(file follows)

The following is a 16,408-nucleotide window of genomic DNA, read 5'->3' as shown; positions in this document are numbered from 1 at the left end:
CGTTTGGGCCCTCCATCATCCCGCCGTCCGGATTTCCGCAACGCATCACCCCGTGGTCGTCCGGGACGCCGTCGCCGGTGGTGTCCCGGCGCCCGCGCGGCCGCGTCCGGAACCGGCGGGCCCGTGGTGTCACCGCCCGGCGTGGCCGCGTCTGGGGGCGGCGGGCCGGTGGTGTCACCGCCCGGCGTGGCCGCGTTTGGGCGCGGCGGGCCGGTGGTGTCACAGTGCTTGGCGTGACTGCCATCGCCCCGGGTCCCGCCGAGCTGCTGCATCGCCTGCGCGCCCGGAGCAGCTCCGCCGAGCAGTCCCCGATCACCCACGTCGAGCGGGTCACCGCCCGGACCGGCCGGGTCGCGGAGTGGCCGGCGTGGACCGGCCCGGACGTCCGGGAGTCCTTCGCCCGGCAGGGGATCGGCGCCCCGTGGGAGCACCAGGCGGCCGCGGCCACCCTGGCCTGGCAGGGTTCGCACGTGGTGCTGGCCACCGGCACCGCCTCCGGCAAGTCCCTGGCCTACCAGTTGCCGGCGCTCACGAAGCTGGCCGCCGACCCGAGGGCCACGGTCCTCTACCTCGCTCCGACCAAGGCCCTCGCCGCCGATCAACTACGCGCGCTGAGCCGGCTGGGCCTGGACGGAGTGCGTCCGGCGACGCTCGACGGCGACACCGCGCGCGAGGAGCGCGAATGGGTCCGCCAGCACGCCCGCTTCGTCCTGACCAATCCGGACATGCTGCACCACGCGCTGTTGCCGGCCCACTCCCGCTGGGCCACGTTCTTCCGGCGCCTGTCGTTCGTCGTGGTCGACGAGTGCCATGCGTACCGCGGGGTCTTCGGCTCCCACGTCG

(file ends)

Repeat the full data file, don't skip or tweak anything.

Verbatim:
The following is a 16,408-nucleotide window of genomic DNA, read 5'->3' as shown; positions in this document are numbered from 1 at the left end:
CGTTTGGGCCCTCCATCATCCCGCCGTCCGGATTTCCGCAACGCATCACCCCGTGGTCGTCCGGGACGCCGTCGCCGGTGGTGTCCCGGCGCCCGCGCGGCCGCGTCCGGAACCGGCGGGCCCGTGGTGTCACCGCCCGGCGTGGCCGCGTCTGGGGGCGGCGGGCCGGTGGTGTCACCGCCCGGCGTGGCCGCGTTTGGGCGCGGCGGGCCGGTGGTGTCACAGTGCTTGGCGTGACTGCCATCGCCCCGGGTCCCGCCGAGCTGCTGCATCGCCTGCGCGCCCGGAGCAGCTCCGCCGAGCAGTCCCCGATCACCCACGTCGAGCGGGTCACCGCCCGGACCGGCCGGGTCGCGGAGTGGCCGGCGTGGACCGGCCCGGACGTCCGGGAGTCCTTCGCCCGGCAGGGGATCGGCGCCCCGTGGGAGCACCAGGCGGCCGCGGCCACCCTGGCCTGGCAGGGTTCGCACGTGGTGCTGGCCACCGGCACCGCCTCCGGCAAGTCCCTGGCCTACCAGTTGCCGGCGCTCACGAAGCTGGCCGCCGACCCGAGGGCCACGGTCCTCTACCTCGCTCCGACCAAGGCCCTCGCCGCCGATCAACTACGCGCGCTGAGCCGGCTGGGCCTGGACGGAGTGCGTCCGGCGACGCTCGACGGCGACACCGCGCGCGAGGAGCGCGAATGGGTCCGCCAGCACGCCCGCTTCGTCCTGACCAATCCGGACATGCTGCACCACGCGCTGTTGCCGGCCCACTCCCGCTGGGCCACGTTCTTCCGGCGCCTGTCGTTCGTCGTGGTCGACGAGTGCCATGCGTACCGCGGGGTCTTCGGCTCCCACGTCG